Jensen’s 40-year Journey: learning and working at LHS

Teachers and co-workers alike agree Jensen takes pride in his work.

Alex Zoellick and Gabby Struik

Libertyville has endured significant changes since the 1960s: Brainerd no longer graces the Libertyville skyline, LHS has since undergone several construction projects, including full-scale updates to the main entrance and the addition of the west gym. Teachers have come and gone and new students cycle through like the seasons, but one thing has remained the same: custodian Ken Jensen.

Jensen started as a student at LHS in 1968 and graduated in 1972; however, he didn’t get his job on the building and grounds team until 1975. Between graduation and taking the job, he took classes at College of Lake County and did typical neighborhood jobs — like mowing lawns and shoveling snow — but decided to join the LHS team after spending a summer working with them.

“I started summer work over at the old Brainerd building and I heard the guys had good benefits so I just stuck around and stayed,” Jensen joked.

Jensen’s run at LHS will come to an end around the same time the seniors walk the aisles of the Sears Centre. Though he has spent over 40 years here, many students probably wouldn’t recognize him, as he starts working once school gets out, not to mention most kids rarely stop to think about all the work that goes into maintaining the school.

“It’s such a thankless job. They basically are cleaning up all the mess we make during the day and making sure all the rooms are ready. Especially for the night shift because they never really get to interact with students,” said English teacher Ms. Dyan Naslund, who has known Jensen all 23 years of her teaching career.

During that time, Ms. Naslund’s classroom has been in the hallway for which Jensen is responsible. “The students don’t even know who they are and yet they are doing all this work every night: emptying out the pencil sharpener, washing the boards down, picking up all the scraps of paper from the floor. I think it is one of those things that we take for granted because a lot of work goes into the building at night, and we don’t see it,” shared Ms. Naslund.

At 2:30 p.m. every day, Jensen arrives to LHS, where he enters the school near the loading dock. He checks his assignments in the building and grounds office and heads up to his hallway around 3.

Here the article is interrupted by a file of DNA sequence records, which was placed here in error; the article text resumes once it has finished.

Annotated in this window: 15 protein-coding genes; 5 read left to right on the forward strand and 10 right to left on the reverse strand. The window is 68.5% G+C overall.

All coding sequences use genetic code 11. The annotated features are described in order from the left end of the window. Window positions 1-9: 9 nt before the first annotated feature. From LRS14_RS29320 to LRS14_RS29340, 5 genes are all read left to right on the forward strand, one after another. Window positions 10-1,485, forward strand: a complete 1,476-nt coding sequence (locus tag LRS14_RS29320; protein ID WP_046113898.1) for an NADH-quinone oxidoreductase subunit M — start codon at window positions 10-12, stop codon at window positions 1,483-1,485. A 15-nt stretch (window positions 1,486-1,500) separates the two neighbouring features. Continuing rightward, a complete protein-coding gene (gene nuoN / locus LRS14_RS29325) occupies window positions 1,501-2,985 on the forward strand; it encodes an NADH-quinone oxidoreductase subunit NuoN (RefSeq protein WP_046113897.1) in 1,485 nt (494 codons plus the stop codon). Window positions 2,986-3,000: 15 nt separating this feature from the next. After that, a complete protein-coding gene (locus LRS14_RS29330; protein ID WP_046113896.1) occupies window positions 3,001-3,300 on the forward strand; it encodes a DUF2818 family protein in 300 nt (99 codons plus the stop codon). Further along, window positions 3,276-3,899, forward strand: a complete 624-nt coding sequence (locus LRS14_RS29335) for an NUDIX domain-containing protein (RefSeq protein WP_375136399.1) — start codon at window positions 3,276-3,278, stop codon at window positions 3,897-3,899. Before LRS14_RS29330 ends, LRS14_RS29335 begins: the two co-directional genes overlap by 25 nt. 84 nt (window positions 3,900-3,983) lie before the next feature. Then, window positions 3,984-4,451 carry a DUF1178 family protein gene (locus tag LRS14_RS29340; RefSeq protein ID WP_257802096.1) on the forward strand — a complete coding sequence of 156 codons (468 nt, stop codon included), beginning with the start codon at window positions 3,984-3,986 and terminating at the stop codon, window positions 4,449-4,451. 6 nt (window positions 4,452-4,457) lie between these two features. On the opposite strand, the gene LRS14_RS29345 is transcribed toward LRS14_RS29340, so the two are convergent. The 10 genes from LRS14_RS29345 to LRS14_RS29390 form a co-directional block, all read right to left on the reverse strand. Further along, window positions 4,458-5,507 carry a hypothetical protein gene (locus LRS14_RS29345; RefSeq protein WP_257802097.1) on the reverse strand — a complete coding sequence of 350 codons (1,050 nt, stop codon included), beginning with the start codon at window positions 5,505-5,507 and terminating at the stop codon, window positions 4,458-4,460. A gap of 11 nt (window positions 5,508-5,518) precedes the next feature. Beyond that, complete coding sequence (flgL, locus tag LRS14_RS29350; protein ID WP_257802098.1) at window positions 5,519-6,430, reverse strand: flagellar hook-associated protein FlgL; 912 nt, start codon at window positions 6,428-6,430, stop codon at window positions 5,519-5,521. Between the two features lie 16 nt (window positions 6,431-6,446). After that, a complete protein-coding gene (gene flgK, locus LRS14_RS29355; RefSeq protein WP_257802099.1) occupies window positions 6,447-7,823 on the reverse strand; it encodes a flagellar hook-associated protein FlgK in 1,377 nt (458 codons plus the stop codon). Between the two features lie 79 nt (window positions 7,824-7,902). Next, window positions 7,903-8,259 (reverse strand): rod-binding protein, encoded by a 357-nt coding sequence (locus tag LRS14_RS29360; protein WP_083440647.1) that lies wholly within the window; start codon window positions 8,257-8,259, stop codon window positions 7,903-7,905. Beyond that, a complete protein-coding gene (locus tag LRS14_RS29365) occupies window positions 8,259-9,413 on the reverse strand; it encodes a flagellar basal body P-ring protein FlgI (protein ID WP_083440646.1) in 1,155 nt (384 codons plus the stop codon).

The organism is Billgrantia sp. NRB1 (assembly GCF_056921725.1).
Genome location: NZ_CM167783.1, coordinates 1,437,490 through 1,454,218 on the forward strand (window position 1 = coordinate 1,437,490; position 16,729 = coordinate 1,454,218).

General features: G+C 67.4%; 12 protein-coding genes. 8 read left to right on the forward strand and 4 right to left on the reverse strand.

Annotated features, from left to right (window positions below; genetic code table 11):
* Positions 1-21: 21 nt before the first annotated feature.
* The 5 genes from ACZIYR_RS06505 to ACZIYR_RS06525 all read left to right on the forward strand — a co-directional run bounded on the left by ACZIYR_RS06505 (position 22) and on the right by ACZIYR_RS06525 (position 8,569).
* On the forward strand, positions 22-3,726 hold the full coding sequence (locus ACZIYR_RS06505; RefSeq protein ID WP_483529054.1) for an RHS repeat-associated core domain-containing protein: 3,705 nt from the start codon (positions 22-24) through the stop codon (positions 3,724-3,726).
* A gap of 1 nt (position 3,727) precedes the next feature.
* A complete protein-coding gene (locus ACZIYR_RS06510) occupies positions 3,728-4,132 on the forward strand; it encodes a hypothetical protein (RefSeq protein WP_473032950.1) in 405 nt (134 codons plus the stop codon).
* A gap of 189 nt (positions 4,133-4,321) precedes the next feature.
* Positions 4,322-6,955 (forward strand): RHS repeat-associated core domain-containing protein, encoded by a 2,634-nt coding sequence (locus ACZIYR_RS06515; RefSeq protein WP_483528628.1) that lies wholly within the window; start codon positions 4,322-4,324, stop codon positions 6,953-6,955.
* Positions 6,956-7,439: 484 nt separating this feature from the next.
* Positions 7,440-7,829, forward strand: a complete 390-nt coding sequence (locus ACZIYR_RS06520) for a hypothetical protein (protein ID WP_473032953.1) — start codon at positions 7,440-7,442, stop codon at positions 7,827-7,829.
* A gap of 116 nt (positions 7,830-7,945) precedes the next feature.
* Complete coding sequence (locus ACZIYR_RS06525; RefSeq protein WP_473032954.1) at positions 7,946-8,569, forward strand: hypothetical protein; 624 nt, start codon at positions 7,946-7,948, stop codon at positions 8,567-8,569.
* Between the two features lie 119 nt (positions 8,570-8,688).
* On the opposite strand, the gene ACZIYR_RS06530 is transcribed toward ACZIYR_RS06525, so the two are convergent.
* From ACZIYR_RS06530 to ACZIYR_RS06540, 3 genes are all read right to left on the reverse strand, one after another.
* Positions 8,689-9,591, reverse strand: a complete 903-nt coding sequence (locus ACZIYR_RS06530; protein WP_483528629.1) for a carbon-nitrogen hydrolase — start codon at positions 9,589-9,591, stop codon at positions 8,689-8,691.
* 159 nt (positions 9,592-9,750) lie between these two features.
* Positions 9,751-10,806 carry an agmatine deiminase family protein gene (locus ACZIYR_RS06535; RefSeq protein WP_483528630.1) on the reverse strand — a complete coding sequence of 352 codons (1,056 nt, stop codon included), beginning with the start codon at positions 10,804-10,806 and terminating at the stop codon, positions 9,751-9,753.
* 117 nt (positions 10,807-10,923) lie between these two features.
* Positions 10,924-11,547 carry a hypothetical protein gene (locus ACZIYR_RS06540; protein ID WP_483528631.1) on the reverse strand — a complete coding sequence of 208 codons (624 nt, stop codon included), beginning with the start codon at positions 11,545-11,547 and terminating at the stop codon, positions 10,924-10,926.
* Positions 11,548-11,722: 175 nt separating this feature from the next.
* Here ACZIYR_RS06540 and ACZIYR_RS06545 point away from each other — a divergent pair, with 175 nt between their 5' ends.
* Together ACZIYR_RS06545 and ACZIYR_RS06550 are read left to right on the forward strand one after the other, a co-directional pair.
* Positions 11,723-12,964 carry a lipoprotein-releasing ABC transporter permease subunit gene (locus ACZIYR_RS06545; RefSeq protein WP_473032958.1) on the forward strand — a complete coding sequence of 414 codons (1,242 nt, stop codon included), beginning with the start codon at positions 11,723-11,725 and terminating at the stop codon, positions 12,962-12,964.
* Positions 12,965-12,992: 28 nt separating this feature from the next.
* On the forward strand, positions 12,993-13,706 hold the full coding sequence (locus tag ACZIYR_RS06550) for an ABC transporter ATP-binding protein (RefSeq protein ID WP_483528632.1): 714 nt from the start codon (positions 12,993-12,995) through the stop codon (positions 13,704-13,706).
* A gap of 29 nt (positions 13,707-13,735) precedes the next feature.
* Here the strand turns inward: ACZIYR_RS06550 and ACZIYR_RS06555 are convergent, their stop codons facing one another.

Jensen has a methodical nature to his work. After grabbing his garbage can and heading up the elevator to the English hallway, Jensen makes his way to his closets (which are located near the auditorium upstairs) and sets up everything he needs. He grabs his mop and wet floor signs, among other things. Starting at one end of the hallway in room 256, he goes through each classroom. He starts by putting the desks in order, then he empties out the garbage, and sweeps the floor and then mops the spots that need it. He repeats this for each classroom until he reaches the end of the hall, and then come the set-ups.

“[I love] the fact that he is so meticulous about his work. Every classroom in the hallway pretty much has a different configuration for the desks. He will not only remember what every room’s desk configuration is, but he will have the desks perfectly lined up on the lines of the tile,” Ms. Naslund said. “When I come in the blinds are always exactly at the same level, the erasers and markers are lined up on the railing. He is really detail-oriented and it’s great because every morning you walk in and know your room will be ready to go.”

Ms. Naslund is one of many teachers who rave about Jensen’s detail-oriented work. English teacher Mrs. Meredith Tarczynski, who has worked with Jensen for 17 years, admires all he does for the rooms he manages.

“With Ken, his work ethic is impeccable. When he manages the classroom, it is always precise. Desks are always in the same place that they should be, everything is clean. For my classroom that is full of clutter, that is a good thing! The boards are done beautifully,” Mrs. Tarczynski said. “I never have to worry about anything being out of place because I know that the classroom will be as it should be everytime he has attended to it.”